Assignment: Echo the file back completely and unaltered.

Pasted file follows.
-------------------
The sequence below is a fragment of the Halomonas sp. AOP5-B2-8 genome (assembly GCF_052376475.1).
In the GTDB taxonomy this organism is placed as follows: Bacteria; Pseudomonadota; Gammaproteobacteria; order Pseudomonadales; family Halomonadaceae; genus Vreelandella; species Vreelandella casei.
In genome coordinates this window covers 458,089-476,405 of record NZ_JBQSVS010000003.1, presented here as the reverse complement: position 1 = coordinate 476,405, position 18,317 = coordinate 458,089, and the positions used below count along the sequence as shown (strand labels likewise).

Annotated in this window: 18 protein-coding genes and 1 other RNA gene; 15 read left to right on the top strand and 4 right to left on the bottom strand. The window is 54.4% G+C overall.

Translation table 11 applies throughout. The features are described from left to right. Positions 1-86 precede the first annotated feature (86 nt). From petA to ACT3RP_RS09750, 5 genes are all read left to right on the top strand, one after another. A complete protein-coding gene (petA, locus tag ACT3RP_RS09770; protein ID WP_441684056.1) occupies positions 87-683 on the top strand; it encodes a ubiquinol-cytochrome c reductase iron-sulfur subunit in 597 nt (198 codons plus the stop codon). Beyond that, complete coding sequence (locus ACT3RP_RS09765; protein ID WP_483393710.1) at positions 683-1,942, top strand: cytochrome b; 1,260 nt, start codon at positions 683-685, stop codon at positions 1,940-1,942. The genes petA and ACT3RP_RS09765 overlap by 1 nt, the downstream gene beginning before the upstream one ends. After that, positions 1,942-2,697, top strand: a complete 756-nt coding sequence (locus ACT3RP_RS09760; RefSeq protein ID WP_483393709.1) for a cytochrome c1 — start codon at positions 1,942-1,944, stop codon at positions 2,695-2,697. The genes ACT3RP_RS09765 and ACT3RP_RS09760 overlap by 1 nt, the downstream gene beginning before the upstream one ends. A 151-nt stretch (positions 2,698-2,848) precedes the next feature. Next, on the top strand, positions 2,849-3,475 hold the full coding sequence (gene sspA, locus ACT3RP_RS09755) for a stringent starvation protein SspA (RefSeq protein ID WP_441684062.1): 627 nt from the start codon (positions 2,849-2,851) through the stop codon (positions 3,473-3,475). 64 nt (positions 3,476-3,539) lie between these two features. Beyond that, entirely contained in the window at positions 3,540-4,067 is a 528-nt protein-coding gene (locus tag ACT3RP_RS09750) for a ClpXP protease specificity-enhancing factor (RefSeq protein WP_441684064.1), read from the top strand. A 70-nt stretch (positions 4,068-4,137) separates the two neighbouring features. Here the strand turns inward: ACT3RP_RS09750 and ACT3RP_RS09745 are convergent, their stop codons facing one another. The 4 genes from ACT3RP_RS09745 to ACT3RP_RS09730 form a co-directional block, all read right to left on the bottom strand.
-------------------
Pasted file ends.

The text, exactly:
The sequence below is a fragment of the Halomonas sp. AOP5-B2-8 genome (assembly GCF_052376475.1).
In the GTDB taxonomy this organism is placed as follows: Bacteria; Pseudomonadota; Gammaproteobacteria; order Pseudomonadales; family Halomonadaceae; genus Vreelandella; species Vreelandella casei.
In genome coordinates this window covers 458,089-476,405 of record NZ_JBQSVS010000003.1, presented here as the reverse complement: position 1 = coordinate 476,405, position 18,317 = coordinate 458,089, and the positions used below count along the sequence as shown (strand labels likewise).

Annotated in this window: 18 protein-coding genes and 1 other RNA gene; 15 read left to right on the top strand and 4 right to left on the bottom strand. The window is 54.4% G+C overall.

Translation table 11 applies throughout. The features are described from left to right. Positions 1-86 precede the first annotated feature (86 nt). From petA to ACT3RP_RS09750, 5 genes are all read left to right on the top strand, one after another. A complete protein-coding gene (petA, locus tag ACT3RP_RS09770; protein ID WP_441684056.1) occupies positions 87-683 on the top strand; it encodes a ubiquinol-cytochrome c reductase iron-sulfur subunit in 597 nt (198 codons plus the stop codon). Beyond that, complete coding sequence (locus ACT3RP_RS09765; protein ID WP_483393710.1) at positions 683-1,942, top strand: cytochrome b; 1,260 nt, start codon at positions 683-685, stop codon at positions 1,940-1,942. The genes petA and ACT3RP_RS09765 overlap by 1 nt, the downstream gene beginning before the upstream one ends. After that, positions 1,942-2,697, top strand: a complete 756-nt coding sequence (locus ACT3RP_RS09760; RefSeq protein ID WP_483393709.1) for a cytochrome c1 — start codon at positions 1,942-1,944, stop codon at positions 2,695-2,697. The genes ACT3RP_RS09765 and ACT3RP_RS09760 overlap by 1 nt, the downstream gene beginning before the upstream one ends. A 151-nt stretch (positions 2,698-2,848) precedes the next feature. Next, on the top strand, positions 2,849-3,475 hold the full coding sequence (gene sspA, locus ACT3RP_RS09755) for a stringent starvation protein SspA (RefSeq protein ID WP_441684062.1): 627 nt from the start codon (positions 2,849-2,851) through the stop codon (positions 3,473-3,475). 64 nt (positions 3,476-3,539) lie between these two features. Beyond that, entirely contained in the window at positions 3,540-4,067 is a 528-nt protein-coding gene (locus tag ACT3RP_RS09750) for a ClpXP protease specificity-enhancing factor (RefSeq protein WP_441684064.1), read from the top strand. A 70-nt stretch (positions 4,068-4,137) separates the two neighbouring features. Here the strand turns inward: ACT3RP_RS09750 and ACT3RP_RS09745 are convergent, their stop codons facing one another. The 4 genes from ACT3RP_RS09745 to ACT3RP_RS09730 form a co-directional block, all read right to left on the bottom strand.